- CPU Burn %: The % of CPU to burn on the Server. It must be greater than the already present % of CPU on the server. Range is 0-80%
- Low Memory: NetHavoc can increase memory utilization by decreasing the available memory mounted on File system(s) on mentioned server(s). Default value is 10% and maximum can be 80% memory utilization.
- Partition: The partition on which the File system of the Server has been mounted.
- Total Target Memory: The amount of memory to be consumed (in total) on the server. It is the sum of presently utilized memory and the memory needs to be consumed further. Range is 0-80 %.
- Application Termination: NetHavoc can terminate any application on the server(s). Termination can be done using Process ID / Name.
- Process ID: The ID of the process, which has to be killed by the fault.
- Process Name: Name of the process needs to be killed by the user.
- Network Corruption: User can corrupt network incoming packets from the server(s) and outgoing packets to the server(s). Default value is 10% and maximum can be 50% corruption.
- Network Interface: It is the point of interconnection between a computer and a private or public network. The drop-down suggests all the interfaces that has been added on the server.
- Corruption Percentage: The % of network packets needs to be corrupted or manipulated.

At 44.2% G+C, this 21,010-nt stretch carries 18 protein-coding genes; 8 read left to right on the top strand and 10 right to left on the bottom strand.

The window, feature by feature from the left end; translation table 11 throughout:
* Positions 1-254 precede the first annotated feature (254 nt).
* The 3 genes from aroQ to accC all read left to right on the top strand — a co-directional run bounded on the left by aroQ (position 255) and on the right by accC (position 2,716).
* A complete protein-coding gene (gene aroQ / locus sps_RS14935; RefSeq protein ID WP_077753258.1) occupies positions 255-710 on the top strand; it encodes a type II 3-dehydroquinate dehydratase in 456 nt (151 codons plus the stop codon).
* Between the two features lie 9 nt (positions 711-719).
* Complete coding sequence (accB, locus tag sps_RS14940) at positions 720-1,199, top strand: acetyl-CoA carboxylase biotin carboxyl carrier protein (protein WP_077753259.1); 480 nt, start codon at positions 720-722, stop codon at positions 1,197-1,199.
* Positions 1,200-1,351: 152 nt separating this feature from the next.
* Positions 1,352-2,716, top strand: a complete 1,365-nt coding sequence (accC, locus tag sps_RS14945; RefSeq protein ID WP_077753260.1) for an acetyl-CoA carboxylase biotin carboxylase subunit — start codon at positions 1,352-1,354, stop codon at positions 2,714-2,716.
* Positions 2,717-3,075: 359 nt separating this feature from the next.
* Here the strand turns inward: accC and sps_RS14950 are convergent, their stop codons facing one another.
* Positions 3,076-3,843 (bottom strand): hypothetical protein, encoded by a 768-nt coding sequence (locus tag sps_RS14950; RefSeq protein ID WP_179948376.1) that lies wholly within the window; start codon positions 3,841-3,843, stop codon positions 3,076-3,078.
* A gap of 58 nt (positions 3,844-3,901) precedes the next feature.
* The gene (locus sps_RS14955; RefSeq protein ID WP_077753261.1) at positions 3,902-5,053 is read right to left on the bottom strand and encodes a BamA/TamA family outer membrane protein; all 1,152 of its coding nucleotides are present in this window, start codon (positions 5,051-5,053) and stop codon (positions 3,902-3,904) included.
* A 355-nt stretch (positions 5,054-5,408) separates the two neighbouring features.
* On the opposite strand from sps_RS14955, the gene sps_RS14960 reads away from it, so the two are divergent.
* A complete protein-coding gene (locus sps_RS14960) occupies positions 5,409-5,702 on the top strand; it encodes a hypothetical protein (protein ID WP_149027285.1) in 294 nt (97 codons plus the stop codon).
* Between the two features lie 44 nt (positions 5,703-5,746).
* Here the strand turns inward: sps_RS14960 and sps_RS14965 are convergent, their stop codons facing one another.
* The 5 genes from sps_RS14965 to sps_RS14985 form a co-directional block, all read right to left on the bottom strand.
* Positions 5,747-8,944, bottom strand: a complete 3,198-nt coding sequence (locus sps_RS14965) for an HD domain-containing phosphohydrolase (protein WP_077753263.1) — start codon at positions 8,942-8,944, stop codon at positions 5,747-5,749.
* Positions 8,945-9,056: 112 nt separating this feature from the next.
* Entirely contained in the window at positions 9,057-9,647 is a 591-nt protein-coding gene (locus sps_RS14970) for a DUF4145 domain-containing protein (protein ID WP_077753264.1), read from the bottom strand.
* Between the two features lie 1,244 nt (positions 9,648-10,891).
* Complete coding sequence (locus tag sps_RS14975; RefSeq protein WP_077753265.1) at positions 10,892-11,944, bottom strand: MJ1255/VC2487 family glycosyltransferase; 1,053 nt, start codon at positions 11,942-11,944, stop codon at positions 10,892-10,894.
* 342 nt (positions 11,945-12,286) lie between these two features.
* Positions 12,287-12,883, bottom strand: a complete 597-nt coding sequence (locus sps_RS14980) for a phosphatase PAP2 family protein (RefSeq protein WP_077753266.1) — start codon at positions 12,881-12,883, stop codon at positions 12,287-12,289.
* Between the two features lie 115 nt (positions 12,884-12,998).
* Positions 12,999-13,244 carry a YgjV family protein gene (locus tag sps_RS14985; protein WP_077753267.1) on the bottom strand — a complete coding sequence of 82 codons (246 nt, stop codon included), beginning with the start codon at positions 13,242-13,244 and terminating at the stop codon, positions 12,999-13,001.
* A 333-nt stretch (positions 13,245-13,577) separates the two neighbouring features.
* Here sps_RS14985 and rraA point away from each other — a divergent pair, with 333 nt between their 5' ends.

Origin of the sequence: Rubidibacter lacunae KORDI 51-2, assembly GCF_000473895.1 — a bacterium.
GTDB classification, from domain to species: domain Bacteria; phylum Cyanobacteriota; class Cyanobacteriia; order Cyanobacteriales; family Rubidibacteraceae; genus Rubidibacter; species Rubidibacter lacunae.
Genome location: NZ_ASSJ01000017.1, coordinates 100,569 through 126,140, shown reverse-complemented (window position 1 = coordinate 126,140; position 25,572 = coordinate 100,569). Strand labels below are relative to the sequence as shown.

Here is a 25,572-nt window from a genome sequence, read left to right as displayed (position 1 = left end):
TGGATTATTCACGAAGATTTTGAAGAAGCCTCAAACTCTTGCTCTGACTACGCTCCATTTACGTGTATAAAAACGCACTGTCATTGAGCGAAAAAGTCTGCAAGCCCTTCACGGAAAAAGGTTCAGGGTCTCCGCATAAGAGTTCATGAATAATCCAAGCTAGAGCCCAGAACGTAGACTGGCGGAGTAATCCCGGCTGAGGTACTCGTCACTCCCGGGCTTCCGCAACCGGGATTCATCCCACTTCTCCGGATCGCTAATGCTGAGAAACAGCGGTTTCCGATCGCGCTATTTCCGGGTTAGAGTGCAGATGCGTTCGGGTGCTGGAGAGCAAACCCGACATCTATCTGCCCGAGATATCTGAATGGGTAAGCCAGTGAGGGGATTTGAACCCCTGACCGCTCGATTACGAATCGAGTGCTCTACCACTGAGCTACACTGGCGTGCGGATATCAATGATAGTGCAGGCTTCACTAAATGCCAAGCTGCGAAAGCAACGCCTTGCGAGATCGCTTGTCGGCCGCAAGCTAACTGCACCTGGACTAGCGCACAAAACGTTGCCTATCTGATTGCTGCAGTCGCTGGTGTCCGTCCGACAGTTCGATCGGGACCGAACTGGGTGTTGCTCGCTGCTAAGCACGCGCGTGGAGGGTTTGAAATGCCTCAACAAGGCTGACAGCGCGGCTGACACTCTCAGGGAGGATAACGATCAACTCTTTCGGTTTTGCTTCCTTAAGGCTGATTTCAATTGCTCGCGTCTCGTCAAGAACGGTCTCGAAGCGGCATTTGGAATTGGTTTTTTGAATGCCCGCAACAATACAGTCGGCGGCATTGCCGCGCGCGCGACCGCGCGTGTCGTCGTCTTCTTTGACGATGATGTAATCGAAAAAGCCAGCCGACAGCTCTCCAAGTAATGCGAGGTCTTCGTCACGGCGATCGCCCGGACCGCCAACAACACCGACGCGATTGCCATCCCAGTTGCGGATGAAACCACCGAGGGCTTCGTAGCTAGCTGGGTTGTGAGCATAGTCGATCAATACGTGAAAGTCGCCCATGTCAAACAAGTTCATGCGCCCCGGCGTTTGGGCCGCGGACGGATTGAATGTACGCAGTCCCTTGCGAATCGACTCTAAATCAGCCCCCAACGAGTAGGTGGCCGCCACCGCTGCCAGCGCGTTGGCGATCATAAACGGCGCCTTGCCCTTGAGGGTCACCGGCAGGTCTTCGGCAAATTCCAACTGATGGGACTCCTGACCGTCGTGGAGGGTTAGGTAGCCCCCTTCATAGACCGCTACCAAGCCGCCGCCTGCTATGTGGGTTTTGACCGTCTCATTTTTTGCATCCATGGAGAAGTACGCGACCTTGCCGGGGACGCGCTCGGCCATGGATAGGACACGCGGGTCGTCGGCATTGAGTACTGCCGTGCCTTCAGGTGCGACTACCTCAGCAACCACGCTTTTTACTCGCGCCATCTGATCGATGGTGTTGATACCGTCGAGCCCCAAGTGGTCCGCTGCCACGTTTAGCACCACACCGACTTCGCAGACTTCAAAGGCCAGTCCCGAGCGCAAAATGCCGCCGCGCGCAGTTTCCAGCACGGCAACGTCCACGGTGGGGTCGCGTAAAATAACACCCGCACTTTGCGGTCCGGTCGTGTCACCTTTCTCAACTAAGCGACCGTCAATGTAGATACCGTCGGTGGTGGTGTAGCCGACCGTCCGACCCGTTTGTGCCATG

- Network Latency: Latency is the amount of time a message takes to traverse a system. In a computer network, it is an expression of how much time it takes for a packet of data to get from one designated point to another. As corruption, user can generate latency in the packet receiving and sending to the server(s). User can provide a fix value or range can also be provided.
- Network Interface: Provide the network interface.
- Specified: Provide integer value of the field. The packets will be delayed by the specified amount of time.
- Random: The packets will be delayed by any time between the two given values.
- Network Loss: Like Network Corruption and Latency, user can apply loss in the incoming and outgoing packets to the server(s). Default value is 10% and maximum can be 100% loss.
- Network Interface: Provide the network interface.
- Corruption: The % of network packets need to be corrupted or manipulated.
- Loss %: The % of packets lost in the network.
Fault Injection Time
This signifies the time at which the faults are to be injected based on the configurations. A user is provided with various options for fault injection time:
- Random: User can specify the start date & time and end date & time along with the duration for injecting faults. The system picks any random time between the specified time and injects faults based on the provided duration.
- Specified: Here, user needs to specify the exact date & time and duration at which the configured fault is to be injected.
- Current: Here, system captures the current time and injects faults for the specified duration from current date and time.
Fault Injection Summary
- Once all the configurations are done, click the Add This adds the following details in the Fault Injection Summary section: